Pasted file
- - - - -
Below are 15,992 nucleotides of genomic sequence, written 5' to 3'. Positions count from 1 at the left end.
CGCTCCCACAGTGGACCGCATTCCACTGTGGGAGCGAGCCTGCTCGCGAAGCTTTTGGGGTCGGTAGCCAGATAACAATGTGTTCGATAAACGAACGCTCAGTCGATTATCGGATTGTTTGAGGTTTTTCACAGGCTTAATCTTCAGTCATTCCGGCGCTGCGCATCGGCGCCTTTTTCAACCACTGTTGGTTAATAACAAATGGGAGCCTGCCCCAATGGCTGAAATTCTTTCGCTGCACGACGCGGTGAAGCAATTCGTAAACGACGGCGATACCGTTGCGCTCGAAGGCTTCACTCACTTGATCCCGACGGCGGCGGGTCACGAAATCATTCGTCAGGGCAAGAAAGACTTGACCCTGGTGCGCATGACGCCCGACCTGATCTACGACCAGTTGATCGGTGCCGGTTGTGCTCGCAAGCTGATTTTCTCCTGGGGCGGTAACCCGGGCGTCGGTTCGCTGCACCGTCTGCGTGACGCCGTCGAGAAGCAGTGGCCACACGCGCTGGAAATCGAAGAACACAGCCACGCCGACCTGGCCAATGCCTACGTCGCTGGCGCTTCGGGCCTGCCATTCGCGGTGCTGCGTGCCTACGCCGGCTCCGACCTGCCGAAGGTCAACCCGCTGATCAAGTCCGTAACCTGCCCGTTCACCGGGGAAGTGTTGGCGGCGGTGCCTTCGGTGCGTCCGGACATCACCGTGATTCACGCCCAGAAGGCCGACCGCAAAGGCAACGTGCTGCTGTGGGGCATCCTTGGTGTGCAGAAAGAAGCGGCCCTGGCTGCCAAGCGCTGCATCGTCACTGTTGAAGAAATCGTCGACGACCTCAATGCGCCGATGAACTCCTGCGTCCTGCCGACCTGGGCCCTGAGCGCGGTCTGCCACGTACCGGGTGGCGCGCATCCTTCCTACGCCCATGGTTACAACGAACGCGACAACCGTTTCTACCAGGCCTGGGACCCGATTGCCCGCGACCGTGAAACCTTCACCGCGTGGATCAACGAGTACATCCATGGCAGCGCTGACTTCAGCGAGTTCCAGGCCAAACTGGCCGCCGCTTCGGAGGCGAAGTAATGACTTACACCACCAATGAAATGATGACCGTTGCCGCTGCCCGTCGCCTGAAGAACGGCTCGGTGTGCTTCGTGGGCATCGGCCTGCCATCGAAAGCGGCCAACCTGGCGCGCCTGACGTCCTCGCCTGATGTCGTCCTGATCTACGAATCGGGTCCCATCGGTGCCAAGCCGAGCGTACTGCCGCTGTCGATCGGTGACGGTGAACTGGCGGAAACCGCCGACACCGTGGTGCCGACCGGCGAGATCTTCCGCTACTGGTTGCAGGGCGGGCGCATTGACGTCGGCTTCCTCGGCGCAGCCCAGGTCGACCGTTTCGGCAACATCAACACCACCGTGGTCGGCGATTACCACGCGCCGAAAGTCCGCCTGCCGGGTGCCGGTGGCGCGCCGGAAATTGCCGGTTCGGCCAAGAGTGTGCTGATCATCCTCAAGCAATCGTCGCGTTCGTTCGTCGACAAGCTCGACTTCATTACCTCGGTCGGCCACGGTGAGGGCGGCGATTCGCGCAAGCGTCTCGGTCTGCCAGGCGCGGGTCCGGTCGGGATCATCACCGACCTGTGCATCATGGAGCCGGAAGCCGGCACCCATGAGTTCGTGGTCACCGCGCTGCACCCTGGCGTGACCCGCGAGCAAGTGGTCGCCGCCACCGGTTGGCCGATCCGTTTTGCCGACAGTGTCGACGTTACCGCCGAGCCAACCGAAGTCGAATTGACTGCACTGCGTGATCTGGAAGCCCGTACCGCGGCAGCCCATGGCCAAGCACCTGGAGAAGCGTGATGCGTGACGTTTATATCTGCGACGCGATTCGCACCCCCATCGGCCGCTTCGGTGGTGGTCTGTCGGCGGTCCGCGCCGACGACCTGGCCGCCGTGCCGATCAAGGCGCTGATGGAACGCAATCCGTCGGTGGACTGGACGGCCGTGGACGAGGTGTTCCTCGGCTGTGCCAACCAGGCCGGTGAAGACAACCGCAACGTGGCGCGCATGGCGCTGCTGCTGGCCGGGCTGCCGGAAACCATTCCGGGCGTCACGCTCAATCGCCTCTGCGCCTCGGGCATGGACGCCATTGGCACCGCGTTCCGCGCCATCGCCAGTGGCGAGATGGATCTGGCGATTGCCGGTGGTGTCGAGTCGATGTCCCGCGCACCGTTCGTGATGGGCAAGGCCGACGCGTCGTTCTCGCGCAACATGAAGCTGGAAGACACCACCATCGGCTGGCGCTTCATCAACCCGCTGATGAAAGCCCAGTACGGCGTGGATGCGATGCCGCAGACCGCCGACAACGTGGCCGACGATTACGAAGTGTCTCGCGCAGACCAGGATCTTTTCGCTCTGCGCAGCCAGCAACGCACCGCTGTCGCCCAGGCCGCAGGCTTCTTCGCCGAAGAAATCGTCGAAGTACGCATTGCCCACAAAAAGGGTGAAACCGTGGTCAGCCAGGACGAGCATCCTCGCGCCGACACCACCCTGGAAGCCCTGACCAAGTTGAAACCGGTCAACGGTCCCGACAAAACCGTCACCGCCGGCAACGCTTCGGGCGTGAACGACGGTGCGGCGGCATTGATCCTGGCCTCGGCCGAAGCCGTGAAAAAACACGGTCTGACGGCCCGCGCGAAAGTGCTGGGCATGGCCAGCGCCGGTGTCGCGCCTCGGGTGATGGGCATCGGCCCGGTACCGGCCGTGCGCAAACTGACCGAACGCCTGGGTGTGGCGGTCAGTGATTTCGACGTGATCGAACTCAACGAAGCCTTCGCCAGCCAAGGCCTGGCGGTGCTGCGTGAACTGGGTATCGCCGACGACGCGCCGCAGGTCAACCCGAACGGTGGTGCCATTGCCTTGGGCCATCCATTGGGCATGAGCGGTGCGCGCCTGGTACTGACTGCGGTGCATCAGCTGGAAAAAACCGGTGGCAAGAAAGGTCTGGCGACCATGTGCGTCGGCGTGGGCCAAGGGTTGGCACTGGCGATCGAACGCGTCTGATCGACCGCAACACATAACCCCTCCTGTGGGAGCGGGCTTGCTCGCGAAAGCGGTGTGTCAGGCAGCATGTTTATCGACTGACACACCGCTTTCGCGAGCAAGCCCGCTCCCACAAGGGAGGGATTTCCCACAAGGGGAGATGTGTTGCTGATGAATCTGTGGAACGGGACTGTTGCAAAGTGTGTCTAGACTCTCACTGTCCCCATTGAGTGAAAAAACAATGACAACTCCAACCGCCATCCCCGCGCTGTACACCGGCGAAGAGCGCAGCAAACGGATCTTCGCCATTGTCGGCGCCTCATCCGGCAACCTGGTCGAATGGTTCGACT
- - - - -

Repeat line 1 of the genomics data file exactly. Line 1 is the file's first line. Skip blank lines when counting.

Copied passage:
Below are 15,992 nucleotides of genomic sequence, written 5' to 3'. Positions count from 1 at the left end.